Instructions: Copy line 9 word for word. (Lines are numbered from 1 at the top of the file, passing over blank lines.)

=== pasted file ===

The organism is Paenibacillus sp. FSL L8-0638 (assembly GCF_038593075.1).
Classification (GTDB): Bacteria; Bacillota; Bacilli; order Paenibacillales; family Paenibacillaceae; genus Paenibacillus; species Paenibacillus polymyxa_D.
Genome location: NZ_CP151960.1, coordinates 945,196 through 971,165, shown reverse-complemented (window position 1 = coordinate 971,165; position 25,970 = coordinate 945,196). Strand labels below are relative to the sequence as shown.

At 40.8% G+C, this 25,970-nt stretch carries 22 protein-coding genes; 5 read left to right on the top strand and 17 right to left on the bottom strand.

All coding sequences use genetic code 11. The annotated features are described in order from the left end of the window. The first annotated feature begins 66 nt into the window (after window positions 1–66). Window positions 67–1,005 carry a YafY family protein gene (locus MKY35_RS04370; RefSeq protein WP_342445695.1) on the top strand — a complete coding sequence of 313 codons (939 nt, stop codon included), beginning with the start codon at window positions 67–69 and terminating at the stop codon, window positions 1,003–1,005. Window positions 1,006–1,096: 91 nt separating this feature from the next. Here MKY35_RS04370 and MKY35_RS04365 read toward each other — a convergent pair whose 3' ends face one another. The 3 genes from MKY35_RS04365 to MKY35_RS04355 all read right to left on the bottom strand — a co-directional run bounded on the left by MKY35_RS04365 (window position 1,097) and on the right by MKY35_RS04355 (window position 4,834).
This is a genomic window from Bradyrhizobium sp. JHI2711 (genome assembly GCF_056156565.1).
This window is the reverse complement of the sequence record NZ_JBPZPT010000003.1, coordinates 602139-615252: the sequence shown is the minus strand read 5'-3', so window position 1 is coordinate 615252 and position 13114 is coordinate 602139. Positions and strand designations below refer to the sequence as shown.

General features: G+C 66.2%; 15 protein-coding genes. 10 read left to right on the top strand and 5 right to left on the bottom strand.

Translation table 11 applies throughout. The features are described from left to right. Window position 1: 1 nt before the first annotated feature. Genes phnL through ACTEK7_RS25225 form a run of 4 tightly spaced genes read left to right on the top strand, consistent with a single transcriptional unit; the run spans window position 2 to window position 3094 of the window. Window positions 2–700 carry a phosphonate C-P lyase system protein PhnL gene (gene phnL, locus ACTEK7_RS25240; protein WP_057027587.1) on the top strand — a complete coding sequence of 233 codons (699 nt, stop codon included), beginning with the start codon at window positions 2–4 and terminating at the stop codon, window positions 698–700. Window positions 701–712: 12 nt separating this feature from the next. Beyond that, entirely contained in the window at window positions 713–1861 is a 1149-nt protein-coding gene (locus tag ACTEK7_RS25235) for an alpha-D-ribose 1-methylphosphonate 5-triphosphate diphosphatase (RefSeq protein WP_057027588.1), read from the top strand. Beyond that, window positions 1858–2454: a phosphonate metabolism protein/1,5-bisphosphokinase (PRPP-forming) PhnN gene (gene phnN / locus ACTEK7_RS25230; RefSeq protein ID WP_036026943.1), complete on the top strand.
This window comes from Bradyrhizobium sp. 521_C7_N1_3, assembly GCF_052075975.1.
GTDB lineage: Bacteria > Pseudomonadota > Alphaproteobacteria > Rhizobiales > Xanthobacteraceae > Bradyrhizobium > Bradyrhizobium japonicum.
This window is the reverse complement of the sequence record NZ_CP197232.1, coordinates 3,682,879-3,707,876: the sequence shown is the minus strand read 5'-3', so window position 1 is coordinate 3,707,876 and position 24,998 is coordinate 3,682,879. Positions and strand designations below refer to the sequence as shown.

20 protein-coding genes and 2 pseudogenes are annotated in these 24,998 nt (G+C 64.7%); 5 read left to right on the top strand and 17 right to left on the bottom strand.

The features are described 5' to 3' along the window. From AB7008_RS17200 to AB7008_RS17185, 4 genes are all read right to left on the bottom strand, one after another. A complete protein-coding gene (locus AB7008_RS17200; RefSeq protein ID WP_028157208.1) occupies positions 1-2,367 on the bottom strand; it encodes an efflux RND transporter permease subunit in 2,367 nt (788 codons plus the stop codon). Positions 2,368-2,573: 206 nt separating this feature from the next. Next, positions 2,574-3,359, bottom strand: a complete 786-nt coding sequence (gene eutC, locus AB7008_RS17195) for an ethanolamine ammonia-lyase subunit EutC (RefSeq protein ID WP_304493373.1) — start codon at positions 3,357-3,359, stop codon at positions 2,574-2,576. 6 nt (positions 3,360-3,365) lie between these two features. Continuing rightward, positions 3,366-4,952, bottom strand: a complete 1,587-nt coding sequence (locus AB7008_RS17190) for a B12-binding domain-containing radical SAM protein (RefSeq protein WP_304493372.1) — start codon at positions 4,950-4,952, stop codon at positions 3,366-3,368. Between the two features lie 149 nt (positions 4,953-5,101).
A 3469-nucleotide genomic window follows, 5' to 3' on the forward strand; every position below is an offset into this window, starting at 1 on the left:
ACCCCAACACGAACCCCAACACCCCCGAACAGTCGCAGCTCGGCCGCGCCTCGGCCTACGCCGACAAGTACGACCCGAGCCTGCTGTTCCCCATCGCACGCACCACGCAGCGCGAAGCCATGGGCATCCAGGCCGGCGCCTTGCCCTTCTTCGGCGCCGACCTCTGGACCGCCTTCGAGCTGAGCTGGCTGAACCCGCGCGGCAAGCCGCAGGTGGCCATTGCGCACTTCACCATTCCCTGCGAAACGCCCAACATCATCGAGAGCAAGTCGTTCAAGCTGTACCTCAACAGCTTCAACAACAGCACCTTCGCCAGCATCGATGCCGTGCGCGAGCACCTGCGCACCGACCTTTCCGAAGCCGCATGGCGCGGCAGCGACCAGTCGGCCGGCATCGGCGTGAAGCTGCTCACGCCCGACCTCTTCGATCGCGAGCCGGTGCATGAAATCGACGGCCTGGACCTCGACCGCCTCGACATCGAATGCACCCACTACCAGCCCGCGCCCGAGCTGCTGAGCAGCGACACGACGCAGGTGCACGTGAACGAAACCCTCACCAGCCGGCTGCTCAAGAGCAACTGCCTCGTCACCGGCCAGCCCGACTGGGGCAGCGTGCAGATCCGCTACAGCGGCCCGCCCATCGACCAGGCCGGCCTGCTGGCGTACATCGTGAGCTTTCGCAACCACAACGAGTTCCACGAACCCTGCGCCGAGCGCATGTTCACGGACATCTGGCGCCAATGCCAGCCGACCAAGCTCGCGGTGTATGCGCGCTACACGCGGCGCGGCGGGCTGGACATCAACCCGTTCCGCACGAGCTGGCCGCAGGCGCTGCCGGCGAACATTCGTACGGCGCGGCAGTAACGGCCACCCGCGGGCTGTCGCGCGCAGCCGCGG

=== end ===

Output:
Translation table 11 applies throughout. The features are described from left to right. Window position 1: 1 nt before the first annotated feature. Genes phnL through ACTEK7_RS25225 form a run of 4 tightly spaced genes read left to right on the top strand, consistent with a single transcriptional unit; the run spans window position 2 to window position 3094 of the window. Window positions 2–700 carry a phosphonate C-P lyase system protein PhnL gene (gene phnL, locus ACTEK7_RS25240; protein WP_057027587.1) on the top strand — a complete coding sequence of 233 codons (699 nt, stop codon included), beginning with the start codon at window positions 2–4 and terminating at the stop codon, window positions 698–700. Window positions 701–712: 12 nt separating this feature from the next. Beyond that, entirely contained in the window at window positions 713–1861 is a 1149-nt protein-coding gene (locus tag ACTEK7_RS25235) for an alpha-D-ribose 1-methylphosphonate 5-triphosphate diphosphatase (RefSeq protein WP_057027588.1), read from the top strand. Beyond that, window positions 1858–2454: a phosphonate metabolism protein/1,5-bisphosphokinase (PRPP-forming) PhnN gene (gene phnN / locus ACTEK7_RS25230; RefSeq protein ID WP_036026943.1), complete on the top strand.